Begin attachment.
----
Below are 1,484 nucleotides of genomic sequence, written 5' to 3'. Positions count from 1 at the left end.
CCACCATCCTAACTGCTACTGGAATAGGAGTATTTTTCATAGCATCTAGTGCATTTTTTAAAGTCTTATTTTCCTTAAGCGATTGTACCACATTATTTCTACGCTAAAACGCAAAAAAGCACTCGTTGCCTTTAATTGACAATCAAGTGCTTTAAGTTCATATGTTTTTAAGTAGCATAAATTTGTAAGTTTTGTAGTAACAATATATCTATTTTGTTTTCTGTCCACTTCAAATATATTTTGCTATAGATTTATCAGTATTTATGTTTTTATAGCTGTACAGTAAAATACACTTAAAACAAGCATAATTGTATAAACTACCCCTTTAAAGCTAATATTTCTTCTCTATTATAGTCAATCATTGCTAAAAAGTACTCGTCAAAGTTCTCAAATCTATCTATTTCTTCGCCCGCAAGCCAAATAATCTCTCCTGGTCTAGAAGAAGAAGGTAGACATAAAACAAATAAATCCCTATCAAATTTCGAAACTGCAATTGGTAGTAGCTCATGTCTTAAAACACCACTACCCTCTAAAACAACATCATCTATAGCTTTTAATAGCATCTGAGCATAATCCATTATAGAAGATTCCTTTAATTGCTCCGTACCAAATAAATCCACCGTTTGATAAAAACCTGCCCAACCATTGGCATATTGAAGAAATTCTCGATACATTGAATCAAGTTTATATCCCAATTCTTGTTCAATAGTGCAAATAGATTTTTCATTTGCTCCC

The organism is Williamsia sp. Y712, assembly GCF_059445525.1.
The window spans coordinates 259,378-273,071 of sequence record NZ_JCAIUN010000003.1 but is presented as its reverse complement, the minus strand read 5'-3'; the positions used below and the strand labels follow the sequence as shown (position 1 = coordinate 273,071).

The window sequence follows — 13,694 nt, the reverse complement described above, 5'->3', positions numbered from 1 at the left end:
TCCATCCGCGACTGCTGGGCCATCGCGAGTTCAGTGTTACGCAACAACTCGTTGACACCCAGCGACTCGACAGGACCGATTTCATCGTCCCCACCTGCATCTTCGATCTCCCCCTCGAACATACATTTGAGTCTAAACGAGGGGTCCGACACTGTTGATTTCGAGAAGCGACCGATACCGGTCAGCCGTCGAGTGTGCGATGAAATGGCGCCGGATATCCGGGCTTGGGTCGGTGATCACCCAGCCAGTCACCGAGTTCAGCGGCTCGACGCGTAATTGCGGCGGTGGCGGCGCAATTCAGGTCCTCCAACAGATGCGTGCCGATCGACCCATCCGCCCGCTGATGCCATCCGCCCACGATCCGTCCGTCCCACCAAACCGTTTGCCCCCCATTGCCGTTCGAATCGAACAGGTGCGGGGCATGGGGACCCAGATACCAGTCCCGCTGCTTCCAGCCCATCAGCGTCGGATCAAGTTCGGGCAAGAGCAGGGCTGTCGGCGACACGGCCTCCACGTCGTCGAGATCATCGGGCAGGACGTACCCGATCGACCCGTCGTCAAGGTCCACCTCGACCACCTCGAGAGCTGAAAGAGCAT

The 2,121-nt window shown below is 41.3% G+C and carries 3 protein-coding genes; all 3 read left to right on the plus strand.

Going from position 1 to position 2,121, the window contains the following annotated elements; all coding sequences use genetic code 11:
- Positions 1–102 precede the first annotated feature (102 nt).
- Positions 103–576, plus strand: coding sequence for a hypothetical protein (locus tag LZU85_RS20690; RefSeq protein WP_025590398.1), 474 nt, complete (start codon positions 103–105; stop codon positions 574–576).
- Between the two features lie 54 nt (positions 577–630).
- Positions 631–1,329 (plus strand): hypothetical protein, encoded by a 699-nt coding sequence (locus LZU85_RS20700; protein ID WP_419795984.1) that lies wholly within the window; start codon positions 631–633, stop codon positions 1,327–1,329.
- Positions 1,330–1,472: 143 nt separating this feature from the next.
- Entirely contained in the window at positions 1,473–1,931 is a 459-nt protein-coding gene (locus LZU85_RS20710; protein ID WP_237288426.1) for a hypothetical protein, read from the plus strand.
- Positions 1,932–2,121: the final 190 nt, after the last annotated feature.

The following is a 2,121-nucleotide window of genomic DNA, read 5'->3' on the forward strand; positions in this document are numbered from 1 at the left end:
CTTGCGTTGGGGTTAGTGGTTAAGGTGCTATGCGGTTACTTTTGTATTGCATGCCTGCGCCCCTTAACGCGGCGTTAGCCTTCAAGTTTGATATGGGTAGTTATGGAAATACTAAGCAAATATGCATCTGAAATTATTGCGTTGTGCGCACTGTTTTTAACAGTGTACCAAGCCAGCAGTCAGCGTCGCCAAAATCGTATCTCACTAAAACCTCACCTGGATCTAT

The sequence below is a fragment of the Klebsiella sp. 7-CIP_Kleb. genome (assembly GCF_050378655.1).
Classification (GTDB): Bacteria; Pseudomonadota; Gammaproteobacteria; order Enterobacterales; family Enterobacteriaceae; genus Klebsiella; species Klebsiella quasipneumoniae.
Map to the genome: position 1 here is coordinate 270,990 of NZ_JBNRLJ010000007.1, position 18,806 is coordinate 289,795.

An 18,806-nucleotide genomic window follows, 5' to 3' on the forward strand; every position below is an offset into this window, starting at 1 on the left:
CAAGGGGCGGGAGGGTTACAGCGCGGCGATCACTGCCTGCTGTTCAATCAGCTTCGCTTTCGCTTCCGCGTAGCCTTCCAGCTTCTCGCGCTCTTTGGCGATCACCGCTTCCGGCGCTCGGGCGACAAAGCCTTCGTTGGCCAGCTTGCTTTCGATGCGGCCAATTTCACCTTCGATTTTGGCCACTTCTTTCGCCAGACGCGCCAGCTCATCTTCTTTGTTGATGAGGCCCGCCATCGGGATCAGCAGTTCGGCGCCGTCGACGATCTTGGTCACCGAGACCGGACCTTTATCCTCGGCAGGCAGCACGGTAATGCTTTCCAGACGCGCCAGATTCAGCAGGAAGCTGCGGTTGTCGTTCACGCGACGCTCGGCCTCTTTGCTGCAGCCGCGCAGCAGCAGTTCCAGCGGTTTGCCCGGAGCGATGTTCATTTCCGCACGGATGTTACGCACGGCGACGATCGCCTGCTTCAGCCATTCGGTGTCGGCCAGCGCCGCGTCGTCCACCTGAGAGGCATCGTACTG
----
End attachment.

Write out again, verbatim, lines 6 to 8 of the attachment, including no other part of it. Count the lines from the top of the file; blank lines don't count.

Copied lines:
TCCATCCGCGACTGCTGGGCCATCGCGAGTTCAGTGTTACGCAACAACTCGTTGACACCCAGCGACTCGACAGGACCGATTTCATCGTCCCCACCTGCATCTTCGATCTCCCCCTCGAACATACATTTGAGTCTAAACGAGGGGTCCGACACTGTTGATTTCGAGAAGCGACCGATACCGGTCAGCCGTCGAGTGTGCGATGAAATGGCGCCGGATATCCGGGCTTGGGTCGGTGATCACCCAGCCAGTCACCGAGTTCAGCGGCTCGACGCGTAATTGCGGCGGTGGCGGCGCAATTCAGGTCCTCCAACAGATGCGTGCCGATCGACCCATCCGCCCGCTGATGCCATCCGCCCACGATCCGTCCGTCCCACCAAACCGTTTGCCCCCCATTGCCGTTCGAATCGAACAGGTGCGGGGCATGGGGACCCAGATACCAGTCCCGCTGCTTCCAGCCCATCAGCGTCGGATCAAGTTCGGGCAAGAGCAGGGCTGTCGGCGACACGGCCTCCACGTCGTCGAGATCATCGGGCAGGACGTACCCGATCGACCCGTCGTCAAGGTCCACCTCGACCACCTCGAGAGCTGAAAGAGCAT

The 2,121-nt window shown below is 41.3% G+C and carries 3 protein-coding genes; all 3 read left to right on the plus strand.

Going from position 1 to position 2,121, the window contains the following annotated elements; all coding sequences use genetic code 11: